Restoration work on the long-ruined Jewish cemetery in Štip, in eastern Macedonia, is being completed, the Macedonian Information Agency (MIA) reports. It says the work has been carried out by the city museum and Bureau for Preservation of Monuments in Štip.
The report says “73 grave sites were conserved and will be fully protected.” Pictures published by MIA show a new wall around the cemetery, which is located on a rugged hillside overlooking the town’s main cemetery. There are rows of horizontal sarcophagus-like grave markers, and paths have been laid out within the site.
Jews settled in Štip in the 16th century — as in much of the region, they were Sephardic Jews fleeing Iberia. In 1943, along with almost all the other Jews of Macedonia, the 560 Jews in Štip were deported to Treblinka death camp.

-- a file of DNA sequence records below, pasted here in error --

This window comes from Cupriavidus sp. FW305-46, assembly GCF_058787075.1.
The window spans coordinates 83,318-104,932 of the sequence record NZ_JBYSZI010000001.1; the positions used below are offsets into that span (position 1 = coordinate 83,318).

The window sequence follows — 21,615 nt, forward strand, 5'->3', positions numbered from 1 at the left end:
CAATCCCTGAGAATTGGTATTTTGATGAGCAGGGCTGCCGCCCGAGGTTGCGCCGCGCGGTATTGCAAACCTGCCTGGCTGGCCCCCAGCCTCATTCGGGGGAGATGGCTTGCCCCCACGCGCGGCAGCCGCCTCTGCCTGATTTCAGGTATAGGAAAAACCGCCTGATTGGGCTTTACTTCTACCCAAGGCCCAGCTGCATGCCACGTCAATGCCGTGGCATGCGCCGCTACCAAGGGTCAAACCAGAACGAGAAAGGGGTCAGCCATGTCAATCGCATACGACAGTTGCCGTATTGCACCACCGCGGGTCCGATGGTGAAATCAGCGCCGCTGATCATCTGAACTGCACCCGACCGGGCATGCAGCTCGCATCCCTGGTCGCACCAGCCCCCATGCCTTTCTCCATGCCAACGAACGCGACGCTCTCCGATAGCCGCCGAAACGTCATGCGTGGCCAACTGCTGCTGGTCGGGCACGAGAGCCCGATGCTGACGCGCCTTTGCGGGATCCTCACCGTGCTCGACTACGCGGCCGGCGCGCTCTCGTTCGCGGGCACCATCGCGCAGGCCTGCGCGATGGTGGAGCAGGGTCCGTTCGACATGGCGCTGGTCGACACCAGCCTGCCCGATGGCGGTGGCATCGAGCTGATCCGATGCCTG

The cemetery was long abandoned, and most of the stones were vandalized and heavily damaged.
Plans for the restoration were announced in 2009. At that time, local media reported that the project would entail building a wall around the entire 14,000 square meter site, as well as parking lots, pedestrian walkways, benches, and monuments.
The project was carried out under a cooperative agreement among the Culture Ministry, the city of Štip and the Jewish association in Macedonia.
On his blog, Samuel Gruber posted photos of the site as a ruin, taken on behalf of the International Survey of Jewish Monuments in 2003.